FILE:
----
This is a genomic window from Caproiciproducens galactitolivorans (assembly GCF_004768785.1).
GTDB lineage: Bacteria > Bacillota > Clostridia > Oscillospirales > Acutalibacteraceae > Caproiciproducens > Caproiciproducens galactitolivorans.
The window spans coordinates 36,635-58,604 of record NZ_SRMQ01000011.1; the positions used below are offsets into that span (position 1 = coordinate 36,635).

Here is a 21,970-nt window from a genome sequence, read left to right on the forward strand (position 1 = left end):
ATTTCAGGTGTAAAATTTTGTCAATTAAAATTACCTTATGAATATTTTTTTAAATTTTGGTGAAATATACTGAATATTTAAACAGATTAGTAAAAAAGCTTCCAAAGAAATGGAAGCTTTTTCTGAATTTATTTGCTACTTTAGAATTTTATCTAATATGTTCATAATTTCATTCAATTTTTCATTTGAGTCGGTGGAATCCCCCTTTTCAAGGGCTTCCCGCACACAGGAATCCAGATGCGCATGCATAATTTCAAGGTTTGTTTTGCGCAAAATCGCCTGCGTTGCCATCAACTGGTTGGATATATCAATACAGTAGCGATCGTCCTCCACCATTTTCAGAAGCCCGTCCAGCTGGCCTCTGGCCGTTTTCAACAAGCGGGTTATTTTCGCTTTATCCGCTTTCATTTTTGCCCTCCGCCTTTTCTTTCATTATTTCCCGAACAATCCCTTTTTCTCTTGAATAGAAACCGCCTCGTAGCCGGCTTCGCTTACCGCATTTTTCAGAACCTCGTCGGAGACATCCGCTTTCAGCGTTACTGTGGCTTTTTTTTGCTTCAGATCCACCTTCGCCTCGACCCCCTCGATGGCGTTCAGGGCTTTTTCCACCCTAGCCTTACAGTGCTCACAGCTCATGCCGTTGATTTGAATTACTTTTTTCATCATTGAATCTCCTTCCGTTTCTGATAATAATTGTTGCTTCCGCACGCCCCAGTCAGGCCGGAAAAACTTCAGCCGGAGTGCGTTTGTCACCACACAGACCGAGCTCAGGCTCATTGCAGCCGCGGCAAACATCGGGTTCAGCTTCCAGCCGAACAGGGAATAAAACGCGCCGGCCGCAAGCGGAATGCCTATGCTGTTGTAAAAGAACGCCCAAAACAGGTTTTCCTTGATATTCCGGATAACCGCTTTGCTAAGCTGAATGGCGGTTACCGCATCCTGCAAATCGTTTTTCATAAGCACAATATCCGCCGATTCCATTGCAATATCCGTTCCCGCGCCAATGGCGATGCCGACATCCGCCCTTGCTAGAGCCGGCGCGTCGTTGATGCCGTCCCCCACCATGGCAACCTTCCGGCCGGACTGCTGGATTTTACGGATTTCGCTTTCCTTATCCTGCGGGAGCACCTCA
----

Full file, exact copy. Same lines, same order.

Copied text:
This is a genomic window from Caproiciproducens galactitolivorans (assembly GCF_004768785.1).
GTDB lineage: Bacteria > Bacillota > Clostridia > Oscillospirales > Acutalibacteraceae > Caproiciproducens > Caproiciproducens galactitolivorans.
The window spans coordinates 36,635-58,604 of record NZ_SRMQ01000011.1; the positions used below are offsets into that span (position 1 = coordinate 36,635).

Here is a 21,970-nt window from a genome sequence, read left to right on the forward strand (position 1 = left end):
ATTTCAGGTGTAAAATTTTGTCAATTAAAATTACCTTATGAATATTTTTTTAAATTTTGGTGAAATATACTGAATATTTAAACAGATTAGTAAAAAAGCTTCCAAAGAAATGGAAGCTTTTTCTGAATTTATTTGCTACTTTAGAATTTTATCTAATATGTTCATAATTTCATTCAATTTTTCATTTGAGTCGGTGGAATCCCCCTTTTCAAGGGCTTCCCGCACACAGGAATCCAGATGCGCATGCATAATTTCAAGGTTTGTTTTGCGCAAAATCGCCTGCGTTGCCATCAACTGGTTGGATATATCAATACAGTAGCGATCGTCCTCCACCATTTTCAGAAGCCCGTCCAGCTGGCCTCTGGCCGTTTTCAACAAGCGGGTTATTTTCGCTTTATCCGCTTTCATTTTTGCCCTCCGCCTTTTCTTTCATTATTTCCCGAACAATCCCTTTTTCTCTTGAATAGAAACCGCCTCGTAGCCGGCTTCGCTTACCGCATTTTTCAGAACCTCGTCGGAGACATCCGCTTTCAGCGTTACTGTGGCTTTTTTTTGCTTCAGATCCACCTTCGCCTCGACCCCCTCGATGGCGTTCAGGGCTTTTTCCACCCTAGCCTTACAGTGCTCACAGCTCATGCCGTTGATTTGAATTACTTTTTTCATCATTGAATCTCCTTCCGTTTCTGATAATAATTGTTGCTTCCGCACGCCCCAGTCAGGCCGGAAAAACTTCAGCCGGAGTGCGTTTGTCACCACACAGACCGAGCTCAGGCTCATTGCAGCCGCGGCAAACATCGGGTTCAGCTTCCAGCCGAACAGGGAATAAAACGCGCCGGCCGCAAGCGGAATGCCTATGCTGTTGTAAAAGAACGCCCAAAACAGGTTTTCCTTGATATTCCGGATAACCGCTTTGCTAAGCTGAATGGCGGTTACCGCATCCTGCAAATCGTTTTTCATAAGCACAATATCCGCCGATTCCATTGCAATATCCGTTCCCGCGCCAATGGCGATGCCGACATCCGCCCTTGCTAGAGCCGGCGCGTCGTTGATGCCGTCCCCCACCATGGCAACCTTCCGGCCGGACTGCTGGATTTTACGGATTTCGCTTTCCTTATCCTGCGGGAGCACCTCA